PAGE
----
The volcanic Galapagos Islands are situated around the equator in the Pacific Ocean, about 1000 kilometres west of Ecuador, to which they belong. Until 1968 the only way of getting to them was by sea. Nowadays there are regular flights to Baltra and San Cristobal islands from mainland Ecuador. The first Spanish navigators to chart the Galapagos archipelago were convinced they could see the islands move. The strong currents and mists made it seem that the islands were on the move and not the ship. These lands, they thought, were bewitched. They called them Las Encantadas, the Enchanted Isles. Charles Darwin was 26 years old when, aboard the HMS Beagle, he first caught sight of the Galapagos on 15th September 1835. 24 years later he published his book, ‘The Origin of the Species’. It brought a completely new view of life on Earth. Species are not permanent, but are constantly changing, one form into another. What we see today is simply a snapshot of the ones that have struggled and survived. The Galapagos Islands were the origin of all Darwin’s views. In 1959, exactly 100 years after the famous publication, UNESCO created the Charles Darwin Foundation for the Galapagos Islands in order to organise and maintain a scientific research centre there. The Ecuadorian government established the Galapagos National Park and the following year the first buildings of the Darwin Station appeared in Academy Bay on Santa Cruz.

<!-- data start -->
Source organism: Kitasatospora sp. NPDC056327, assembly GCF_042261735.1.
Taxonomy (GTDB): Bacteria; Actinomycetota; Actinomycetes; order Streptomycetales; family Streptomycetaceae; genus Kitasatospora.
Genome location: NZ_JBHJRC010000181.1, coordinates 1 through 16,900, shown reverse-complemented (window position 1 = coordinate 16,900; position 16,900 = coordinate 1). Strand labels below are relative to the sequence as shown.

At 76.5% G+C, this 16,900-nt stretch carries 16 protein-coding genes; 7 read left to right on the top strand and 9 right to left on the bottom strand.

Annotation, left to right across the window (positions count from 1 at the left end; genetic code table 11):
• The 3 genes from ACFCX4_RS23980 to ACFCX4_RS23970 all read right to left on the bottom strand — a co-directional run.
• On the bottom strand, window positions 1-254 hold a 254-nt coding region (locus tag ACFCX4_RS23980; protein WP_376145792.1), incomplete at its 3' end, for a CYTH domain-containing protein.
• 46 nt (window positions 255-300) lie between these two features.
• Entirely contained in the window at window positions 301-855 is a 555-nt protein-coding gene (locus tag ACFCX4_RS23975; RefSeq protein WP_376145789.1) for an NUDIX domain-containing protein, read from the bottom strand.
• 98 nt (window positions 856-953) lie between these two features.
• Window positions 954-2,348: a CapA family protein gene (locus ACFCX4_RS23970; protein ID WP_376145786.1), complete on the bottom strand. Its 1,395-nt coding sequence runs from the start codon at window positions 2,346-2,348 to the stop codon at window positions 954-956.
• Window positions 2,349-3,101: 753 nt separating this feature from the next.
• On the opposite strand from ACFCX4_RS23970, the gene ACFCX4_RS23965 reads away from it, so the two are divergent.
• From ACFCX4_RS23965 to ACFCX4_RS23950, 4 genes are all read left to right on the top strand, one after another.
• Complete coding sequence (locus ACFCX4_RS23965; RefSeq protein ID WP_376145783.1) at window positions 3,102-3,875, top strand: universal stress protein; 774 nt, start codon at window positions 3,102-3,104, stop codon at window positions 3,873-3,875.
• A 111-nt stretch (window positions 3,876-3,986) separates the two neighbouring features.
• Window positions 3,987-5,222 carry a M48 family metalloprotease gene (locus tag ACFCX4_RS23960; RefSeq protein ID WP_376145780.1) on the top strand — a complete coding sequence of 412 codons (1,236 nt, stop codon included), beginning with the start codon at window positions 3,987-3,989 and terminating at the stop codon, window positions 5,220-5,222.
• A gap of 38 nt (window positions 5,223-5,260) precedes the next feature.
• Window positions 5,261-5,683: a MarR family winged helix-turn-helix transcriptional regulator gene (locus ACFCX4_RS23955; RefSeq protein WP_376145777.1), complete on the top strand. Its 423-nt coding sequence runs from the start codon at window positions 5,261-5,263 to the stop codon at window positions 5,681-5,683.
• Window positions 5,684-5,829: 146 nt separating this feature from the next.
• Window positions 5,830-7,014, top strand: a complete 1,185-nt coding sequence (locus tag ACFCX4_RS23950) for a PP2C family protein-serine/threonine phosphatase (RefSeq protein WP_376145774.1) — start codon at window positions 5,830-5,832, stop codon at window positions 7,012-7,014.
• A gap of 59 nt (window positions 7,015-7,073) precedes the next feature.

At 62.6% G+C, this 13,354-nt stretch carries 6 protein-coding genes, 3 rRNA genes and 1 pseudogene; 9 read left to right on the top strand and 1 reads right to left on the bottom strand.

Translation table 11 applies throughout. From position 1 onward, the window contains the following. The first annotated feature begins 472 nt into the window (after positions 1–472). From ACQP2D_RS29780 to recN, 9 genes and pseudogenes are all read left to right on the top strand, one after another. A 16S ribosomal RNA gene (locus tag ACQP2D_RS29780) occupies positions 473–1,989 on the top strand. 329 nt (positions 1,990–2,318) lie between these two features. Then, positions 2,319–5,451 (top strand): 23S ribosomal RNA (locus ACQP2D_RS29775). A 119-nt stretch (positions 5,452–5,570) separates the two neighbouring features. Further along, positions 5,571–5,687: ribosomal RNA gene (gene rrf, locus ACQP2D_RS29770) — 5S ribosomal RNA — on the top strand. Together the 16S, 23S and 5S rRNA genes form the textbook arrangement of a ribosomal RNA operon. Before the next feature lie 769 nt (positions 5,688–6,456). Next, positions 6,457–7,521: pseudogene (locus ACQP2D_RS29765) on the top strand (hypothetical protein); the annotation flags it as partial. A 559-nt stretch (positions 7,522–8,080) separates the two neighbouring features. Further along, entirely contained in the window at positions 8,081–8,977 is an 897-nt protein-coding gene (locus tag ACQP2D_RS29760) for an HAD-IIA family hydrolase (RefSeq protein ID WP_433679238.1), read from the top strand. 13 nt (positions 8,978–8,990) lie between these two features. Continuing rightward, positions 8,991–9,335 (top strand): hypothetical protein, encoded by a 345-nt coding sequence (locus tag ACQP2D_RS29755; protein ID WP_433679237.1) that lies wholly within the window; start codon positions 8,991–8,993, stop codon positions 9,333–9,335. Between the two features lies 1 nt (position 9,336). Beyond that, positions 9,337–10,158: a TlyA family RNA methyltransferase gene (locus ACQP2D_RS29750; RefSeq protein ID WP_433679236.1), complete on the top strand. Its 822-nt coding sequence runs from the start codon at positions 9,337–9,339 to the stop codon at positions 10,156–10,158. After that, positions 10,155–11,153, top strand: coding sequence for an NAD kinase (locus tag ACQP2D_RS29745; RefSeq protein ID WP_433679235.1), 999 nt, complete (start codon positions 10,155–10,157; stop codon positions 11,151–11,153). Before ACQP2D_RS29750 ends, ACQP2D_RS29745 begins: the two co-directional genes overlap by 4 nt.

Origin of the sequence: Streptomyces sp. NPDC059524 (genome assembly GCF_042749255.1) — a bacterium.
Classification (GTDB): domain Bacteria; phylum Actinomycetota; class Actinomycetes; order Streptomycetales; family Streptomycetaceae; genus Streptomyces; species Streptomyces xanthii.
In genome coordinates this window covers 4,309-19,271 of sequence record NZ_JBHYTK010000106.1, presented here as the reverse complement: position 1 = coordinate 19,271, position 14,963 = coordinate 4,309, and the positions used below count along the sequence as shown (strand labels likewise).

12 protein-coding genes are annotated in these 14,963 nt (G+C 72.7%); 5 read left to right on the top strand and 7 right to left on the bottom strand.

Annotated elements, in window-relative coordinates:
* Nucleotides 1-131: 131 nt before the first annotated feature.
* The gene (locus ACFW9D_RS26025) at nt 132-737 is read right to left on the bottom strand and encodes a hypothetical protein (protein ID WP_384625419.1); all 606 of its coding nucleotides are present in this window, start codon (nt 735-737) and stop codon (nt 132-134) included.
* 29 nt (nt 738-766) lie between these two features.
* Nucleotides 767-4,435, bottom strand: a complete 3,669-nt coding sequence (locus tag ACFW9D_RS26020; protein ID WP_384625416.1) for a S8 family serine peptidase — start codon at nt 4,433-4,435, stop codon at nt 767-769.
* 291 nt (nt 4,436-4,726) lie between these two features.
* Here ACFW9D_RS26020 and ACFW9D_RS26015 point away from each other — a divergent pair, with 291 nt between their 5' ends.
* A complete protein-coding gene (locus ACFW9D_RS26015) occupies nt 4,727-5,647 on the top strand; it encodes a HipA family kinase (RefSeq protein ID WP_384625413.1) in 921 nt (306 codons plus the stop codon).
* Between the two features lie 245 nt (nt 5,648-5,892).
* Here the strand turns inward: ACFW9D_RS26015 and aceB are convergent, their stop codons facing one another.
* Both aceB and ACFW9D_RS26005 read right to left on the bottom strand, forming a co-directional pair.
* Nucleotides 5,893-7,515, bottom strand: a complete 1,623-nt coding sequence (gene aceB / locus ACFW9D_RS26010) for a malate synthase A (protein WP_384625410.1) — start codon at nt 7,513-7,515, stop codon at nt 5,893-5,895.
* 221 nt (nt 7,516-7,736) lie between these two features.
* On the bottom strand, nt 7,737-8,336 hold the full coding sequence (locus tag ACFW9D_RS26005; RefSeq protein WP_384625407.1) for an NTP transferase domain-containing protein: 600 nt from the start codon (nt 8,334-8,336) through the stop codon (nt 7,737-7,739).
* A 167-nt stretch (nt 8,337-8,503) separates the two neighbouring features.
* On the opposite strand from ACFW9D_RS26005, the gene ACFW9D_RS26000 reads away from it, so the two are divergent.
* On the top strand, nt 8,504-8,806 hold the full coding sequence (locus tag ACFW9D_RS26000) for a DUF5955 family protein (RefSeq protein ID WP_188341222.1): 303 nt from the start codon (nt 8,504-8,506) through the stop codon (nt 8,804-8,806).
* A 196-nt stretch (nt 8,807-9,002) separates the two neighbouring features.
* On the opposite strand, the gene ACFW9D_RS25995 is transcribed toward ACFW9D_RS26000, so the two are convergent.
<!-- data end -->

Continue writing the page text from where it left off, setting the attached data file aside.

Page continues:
‘The Enchanted Isles’ documentary follows a two week voyage on a small yacht only capable of taking 15 visitors. With an extremely knowledgeable and informed National Park ranger, the group was able to make numerous landings on most of the islands and gain sightings of many endemic wildlife creatures that roam the islands.
John Myers first visited the Galapagos in the early 1980s. He returned in 2012 to make this film. Although still a magical place to visit, changes have indeed taken place. There are more tourists, more Ecuadorian inhabitants, and increased economic development. Fragile and unique species are increasingly being exposed to real and undeniable menaces. The long term survival of the Galapagos will depend on conservation goals and programmes involving accepted levels of development, control of migration and the prevention of the introduction of unwanted plants, animals and diseases. Tourism must be limited and those that visit must be informed and be responsible for their actions. It is to be hoped that the Galapagos will long continue to be a place of wilderness where the animals live in their own world, within our world, never fearing man, and continue to be a constant source of enlightenment, mystery and wonder.
Running time is approximately 55 minutes.
Tags: Ecuador, Galapagos, South America